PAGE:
Opposition leader Philip Brave Davis said this week that he supports the revised version of the newly implemented Interception of Communications Bill (ICB) 2017, otherwise thought to be a Spy bill, now that the politics are out of the way.
Members of Parliament (MPs) on Wednesday afternoon, passed the bill.
However, Davis’ approval of the controversial bill was not met without some concerns expressed by opposition members, as there were notable changes to the bill before it was passed.
“It was something that was necessary,” said Davis.
“Our Listening Devices Act was the tool they were using. It didn’t, in any way, apply to today’s technology.”
In a brief interview with Eyewitness News, Davis said outright that the revisions has caused him to support the bill.
Among the concerns her raised is the inclusion of a yet-to-be passed legislation for a National Intelligence Agency (NIA).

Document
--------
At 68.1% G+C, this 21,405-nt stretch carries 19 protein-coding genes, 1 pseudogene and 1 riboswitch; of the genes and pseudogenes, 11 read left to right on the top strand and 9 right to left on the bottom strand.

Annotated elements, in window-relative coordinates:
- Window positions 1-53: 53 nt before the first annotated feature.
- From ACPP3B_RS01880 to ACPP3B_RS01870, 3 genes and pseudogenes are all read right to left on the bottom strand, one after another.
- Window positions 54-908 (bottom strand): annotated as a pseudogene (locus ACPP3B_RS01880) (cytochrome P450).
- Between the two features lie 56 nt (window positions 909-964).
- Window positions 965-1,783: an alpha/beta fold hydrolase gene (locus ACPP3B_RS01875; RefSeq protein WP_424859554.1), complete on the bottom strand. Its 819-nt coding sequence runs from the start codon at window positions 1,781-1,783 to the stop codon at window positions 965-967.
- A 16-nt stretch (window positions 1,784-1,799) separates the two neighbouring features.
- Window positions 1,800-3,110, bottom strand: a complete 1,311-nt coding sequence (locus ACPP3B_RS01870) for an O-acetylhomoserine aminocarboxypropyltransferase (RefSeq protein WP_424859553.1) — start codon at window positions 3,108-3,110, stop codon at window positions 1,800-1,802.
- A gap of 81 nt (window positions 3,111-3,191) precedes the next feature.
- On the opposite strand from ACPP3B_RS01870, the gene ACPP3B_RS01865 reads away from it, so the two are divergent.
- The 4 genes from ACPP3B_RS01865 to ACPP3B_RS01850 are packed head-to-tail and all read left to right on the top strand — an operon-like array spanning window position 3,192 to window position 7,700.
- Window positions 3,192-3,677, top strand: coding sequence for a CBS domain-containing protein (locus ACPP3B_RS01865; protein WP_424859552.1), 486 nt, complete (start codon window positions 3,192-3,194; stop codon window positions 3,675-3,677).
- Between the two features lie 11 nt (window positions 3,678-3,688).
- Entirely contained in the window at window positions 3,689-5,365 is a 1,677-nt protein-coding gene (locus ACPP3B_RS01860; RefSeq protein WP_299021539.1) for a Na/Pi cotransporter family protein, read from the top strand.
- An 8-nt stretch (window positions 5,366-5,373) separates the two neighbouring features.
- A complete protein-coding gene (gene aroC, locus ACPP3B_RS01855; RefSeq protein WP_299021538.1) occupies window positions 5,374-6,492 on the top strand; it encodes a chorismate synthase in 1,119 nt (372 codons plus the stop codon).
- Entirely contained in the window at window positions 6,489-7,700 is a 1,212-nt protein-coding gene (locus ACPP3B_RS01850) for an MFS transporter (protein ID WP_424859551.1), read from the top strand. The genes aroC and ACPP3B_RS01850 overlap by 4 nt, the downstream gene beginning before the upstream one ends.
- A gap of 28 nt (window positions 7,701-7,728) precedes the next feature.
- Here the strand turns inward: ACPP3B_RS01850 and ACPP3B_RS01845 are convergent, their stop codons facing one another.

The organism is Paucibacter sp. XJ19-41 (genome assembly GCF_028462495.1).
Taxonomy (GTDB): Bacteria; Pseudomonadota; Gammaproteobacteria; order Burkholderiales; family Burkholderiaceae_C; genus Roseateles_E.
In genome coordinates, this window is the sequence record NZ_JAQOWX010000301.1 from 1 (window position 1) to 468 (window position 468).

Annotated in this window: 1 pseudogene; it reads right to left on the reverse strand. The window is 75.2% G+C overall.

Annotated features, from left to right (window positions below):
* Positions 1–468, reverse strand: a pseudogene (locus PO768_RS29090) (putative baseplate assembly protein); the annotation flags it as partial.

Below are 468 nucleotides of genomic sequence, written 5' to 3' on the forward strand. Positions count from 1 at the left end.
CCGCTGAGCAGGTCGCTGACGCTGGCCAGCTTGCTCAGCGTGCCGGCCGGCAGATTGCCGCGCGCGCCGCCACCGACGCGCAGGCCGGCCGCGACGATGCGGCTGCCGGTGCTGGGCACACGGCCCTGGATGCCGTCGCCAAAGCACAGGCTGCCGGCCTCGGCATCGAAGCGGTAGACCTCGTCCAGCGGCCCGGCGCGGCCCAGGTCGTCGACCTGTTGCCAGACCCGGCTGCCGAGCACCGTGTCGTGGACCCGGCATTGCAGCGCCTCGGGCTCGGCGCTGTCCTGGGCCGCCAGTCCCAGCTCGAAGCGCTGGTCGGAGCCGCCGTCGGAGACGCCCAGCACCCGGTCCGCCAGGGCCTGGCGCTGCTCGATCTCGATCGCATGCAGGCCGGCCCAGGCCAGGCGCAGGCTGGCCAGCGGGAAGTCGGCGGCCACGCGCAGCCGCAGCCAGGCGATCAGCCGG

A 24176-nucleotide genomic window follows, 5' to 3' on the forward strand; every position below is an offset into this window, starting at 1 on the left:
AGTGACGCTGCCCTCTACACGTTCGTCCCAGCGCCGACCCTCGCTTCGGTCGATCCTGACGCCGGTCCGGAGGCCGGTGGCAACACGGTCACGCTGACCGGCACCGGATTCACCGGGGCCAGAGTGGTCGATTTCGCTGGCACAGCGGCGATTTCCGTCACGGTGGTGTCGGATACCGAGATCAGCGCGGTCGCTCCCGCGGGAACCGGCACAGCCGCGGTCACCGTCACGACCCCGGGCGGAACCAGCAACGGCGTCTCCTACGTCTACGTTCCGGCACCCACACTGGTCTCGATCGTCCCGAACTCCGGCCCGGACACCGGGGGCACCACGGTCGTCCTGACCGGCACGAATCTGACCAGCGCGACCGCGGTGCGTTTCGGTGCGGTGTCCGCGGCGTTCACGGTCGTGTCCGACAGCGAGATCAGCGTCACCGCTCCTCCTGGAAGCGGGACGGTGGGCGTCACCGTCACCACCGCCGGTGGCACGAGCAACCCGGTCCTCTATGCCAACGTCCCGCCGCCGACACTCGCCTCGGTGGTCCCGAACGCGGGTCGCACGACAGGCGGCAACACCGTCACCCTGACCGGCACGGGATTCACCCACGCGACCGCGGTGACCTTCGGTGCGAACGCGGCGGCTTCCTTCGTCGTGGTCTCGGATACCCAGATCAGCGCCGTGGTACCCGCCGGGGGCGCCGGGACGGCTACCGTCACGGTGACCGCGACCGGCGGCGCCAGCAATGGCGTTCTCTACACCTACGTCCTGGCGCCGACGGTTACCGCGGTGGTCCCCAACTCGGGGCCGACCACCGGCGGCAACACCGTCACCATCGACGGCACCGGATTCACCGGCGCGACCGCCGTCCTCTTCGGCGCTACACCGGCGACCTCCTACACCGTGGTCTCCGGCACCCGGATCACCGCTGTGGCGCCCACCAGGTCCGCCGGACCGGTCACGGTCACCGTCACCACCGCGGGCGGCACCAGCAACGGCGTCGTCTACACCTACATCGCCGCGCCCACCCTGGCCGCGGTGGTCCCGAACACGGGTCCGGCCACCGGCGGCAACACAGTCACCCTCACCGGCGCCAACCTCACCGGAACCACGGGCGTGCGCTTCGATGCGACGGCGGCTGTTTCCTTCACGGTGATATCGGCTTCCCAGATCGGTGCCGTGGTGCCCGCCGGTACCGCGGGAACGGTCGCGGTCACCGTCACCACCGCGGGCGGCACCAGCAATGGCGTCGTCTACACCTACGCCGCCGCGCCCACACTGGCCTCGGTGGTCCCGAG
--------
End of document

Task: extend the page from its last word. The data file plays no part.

Davis, who once stressed to the current administration that the bill would allow for personal use in political gain, defended the government’s decision in keeping the ICB, and noted that there would be no provisions in the bill for personal agendas.
“This bill provides for accountability, transparency and a paper trail,” he said.
“There are absolutely no provisions in this bill for personal agendas. One cannot act outside of the law to go after political adversaries, spouses, sweethearts, or anyone else as a matter of fact, without there being consequences.
“If the description of spying was ever applicable, it was for what the previous administration tabled.”